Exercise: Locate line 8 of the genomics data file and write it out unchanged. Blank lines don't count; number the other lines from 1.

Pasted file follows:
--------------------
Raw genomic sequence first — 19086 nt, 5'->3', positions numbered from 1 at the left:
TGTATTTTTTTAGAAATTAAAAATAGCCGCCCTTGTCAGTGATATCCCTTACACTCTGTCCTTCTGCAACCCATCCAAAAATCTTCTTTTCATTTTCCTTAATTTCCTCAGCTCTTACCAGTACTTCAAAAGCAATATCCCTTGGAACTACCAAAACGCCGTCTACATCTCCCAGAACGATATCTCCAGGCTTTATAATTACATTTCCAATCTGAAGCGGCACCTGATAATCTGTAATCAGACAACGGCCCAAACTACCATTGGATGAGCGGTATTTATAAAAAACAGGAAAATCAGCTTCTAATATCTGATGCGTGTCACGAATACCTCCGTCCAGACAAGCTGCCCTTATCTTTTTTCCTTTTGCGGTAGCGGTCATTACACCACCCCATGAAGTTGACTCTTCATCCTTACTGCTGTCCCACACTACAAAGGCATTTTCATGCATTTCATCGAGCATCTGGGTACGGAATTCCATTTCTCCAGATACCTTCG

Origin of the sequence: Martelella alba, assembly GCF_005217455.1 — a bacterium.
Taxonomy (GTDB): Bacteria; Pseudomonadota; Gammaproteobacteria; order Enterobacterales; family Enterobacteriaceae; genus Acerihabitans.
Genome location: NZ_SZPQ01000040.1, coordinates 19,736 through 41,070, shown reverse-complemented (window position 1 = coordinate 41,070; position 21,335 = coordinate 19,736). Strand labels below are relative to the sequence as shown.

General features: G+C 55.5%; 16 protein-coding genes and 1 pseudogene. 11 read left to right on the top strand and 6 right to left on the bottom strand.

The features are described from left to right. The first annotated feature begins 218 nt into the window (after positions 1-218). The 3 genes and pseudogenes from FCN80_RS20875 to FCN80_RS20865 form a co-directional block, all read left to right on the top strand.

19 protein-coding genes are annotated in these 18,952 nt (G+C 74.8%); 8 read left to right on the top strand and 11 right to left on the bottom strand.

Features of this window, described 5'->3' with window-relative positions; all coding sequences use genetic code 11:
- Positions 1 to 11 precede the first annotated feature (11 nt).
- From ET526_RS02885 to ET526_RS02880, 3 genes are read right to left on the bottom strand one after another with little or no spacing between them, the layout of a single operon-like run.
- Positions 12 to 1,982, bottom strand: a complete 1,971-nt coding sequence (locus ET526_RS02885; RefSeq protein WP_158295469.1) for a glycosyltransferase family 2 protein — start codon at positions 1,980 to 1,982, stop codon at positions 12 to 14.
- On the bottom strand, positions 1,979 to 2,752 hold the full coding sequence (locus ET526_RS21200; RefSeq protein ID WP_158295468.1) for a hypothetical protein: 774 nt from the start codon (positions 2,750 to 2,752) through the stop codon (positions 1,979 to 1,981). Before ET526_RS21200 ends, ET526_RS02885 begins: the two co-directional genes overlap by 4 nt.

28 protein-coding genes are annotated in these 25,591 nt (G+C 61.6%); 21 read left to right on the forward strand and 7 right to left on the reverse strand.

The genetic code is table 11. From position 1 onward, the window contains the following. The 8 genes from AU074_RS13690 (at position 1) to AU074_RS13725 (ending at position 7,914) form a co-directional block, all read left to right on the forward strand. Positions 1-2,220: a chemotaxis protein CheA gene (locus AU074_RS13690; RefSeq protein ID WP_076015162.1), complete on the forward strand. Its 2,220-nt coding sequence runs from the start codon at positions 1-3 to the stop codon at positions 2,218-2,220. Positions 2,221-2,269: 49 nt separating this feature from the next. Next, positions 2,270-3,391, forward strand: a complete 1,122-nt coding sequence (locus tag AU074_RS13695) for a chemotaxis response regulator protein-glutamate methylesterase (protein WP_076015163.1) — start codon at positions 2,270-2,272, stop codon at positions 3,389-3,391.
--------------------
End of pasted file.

19 protein-coding genes are annotated in these 18,952 nt (G+C 74.8%); 8 read left to right on the top strand and 11 right to left on the bottom strand.